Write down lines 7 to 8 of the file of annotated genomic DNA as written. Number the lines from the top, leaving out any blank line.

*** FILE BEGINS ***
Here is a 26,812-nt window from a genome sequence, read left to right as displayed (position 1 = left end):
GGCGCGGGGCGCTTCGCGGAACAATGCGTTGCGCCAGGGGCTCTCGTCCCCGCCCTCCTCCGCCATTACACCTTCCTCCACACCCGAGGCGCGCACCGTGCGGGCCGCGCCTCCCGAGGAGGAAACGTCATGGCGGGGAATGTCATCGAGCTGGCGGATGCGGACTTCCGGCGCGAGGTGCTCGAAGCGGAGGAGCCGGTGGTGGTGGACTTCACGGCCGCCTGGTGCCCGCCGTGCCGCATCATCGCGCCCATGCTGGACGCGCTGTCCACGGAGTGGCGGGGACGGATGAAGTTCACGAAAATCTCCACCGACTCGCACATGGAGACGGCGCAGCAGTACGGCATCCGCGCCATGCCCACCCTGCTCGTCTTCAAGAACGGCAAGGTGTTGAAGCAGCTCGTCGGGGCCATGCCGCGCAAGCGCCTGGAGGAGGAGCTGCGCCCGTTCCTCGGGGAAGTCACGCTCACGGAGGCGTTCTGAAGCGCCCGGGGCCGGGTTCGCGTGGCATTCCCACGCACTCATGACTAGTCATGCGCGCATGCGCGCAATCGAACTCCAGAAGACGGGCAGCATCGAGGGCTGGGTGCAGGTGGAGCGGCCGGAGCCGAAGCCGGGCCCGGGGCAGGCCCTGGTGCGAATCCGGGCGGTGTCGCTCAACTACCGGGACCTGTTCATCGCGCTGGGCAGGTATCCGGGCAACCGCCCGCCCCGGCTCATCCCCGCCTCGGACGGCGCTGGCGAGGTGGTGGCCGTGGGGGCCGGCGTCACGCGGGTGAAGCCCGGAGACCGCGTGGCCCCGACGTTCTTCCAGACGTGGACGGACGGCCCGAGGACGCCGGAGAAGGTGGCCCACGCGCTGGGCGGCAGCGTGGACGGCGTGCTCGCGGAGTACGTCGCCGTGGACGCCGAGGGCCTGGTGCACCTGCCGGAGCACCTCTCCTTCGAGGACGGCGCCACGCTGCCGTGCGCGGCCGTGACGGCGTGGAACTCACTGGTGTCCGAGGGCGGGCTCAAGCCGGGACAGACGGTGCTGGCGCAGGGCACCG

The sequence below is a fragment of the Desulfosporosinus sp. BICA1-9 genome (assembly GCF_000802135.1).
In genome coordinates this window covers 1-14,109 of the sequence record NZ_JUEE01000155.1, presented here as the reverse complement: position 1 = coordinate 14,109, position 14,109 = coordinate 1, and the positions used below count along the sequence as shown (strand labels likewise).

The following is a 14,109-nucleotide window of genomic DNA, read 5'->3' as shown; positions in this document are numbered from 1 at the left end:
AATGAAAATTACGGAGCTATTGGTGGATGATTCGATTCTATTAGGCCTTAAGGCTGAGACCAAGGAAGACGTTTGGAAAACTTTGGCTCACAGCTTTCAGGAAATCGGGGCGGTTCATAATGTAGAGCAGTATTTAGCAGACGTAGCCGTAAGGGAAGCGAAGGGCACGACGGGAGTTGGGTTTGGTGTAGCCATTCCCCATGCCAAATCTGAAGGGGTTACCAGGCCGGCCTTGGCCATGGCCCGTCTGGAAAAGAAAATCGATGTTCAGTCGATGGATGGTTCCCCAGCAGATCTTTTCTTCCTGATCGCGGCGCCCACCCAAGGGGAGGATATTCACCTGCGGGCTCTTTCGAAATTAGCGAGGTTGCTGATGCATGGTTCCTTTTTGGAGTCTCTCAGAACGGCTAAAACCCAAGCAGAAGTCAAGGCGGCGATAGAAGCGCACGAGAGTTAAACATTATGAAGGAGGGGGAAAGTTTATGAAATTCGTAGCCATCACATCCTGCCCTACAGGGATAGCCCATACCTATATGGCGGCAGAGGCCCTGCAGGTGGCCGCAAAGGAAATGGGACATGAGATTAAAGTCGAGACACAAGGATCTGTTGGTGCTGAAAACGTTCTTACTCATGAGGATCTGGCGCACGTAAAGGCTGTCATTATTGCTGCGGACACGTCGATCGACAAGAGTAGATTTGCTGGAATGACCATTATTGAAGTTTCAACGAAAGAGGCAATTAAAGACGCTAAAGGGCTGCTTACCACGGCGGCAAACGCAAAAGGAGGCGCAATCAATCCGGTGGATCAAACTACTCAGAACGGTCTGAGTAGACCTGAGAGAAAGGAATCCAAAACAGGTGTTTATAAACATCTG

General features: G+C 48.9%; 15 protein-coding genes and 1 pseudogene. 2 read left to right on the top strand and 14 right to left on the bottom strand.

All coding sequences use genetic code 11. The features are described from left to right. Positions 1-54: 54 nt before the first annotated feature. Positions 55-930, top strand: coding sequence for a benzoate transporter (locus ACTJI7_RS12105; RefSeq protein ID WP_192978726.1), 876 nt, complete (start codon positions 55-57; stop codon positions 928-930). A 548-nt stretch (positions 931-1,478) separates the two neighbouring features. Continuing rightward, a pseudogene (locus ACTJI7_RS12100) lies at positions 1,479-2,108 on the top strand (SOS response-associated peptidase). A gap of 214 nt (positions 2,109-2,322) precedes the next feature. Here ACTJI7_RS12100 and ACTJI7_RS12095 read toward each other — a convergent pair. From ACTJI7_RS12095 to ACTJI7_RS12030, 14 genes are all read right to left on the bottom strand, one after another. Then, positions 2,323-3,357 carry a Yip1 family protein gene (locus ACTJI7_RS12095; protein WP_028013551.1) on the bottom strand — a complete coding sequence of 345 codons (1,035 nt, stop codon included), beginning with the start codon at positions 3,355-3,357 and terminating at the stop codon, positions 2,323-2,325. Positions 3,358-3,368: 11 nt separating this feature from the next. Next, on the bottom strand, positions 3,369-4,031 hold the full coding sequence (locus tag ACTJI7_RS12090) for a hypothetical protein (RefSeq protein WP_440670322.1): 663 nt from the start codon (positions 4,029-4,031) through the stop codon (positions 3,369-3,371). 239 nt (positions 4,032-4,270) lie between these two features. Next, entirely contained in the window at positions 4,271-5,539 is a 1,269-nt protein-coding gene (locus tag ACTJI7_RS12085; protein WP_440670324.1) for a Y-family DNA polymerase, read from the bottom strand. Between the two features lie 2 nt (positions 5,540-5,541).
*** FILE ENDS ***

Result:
General features: G+C 48.9%; 15 protein-coding genes and 1 pseudogene. 2 read left to right on the top strand and 14 right to left on the bottom strand.

All coding sequences use genetic code 11. The features are described from left to right. Positions 1-54: 54 nt before the first annotated feature. Positions 55-930, top strand: coding sequence for a benzoate transporter (locus ACTJI7_RS12105; RefSeq protein ID WP_192978726.1), 876 nt, complete (start codon positions 55-57; stop codon positions 928-930). A 548-nt stretch (positions 931-1,478) separates the two neighbouring features. Continuing rightward, a pseudogene (locus ACTJI7_RS12100) lies at positions 1,479-2,108 on the top strand (SOS response-associated peptidase). A gap of 214 nt (positions 2,109-2,322) precedes the next feature. Here ACTJI7_RS12100 and ACTJI7_RS12095 read toward each other — a convergent pair. From ACTJI7_RS12095 to ACTJI7_RS12030, 14 genes are all read right to left on the bottom strand, one after another. Then, positions 2,323-3,357 carry a Yip1 family protein gene (locus ACTJI7_RS12095; protein WP_028013551.1) on the bottom strand — a complete coding sequence of 345 codons (1,035 nt, stop codon included), beginning with the start codon at positions 3,355-3,357 and terminating at the stop codon, positions 2,323-2,325. Positions 3,358-3,368: 11 nt separating this feature from the next. Next, on the bottom strand, positions 3,369-4,031 hold the full coding sequence (locus tag ACTJI7_RS12090) for a hypothetical protein (RefSeq protein WP_440670322.1): 663 nt from the start codon (positions 4,029-4,031) through the stop codon (positions 3,369-3,371). 239 nt (positions 4,032-4,270) lie between these two features. Next, entirely contained in the window at positions 4,271-5,539 is a 1,269-nt protein-coding gene (locus tag ACTJI7_RS12085; protein WP_440670324.1) for a Y-family DNA polymerase, read from the bottom strand. Between the two features lie 2 nt (positions 5,540-5,541).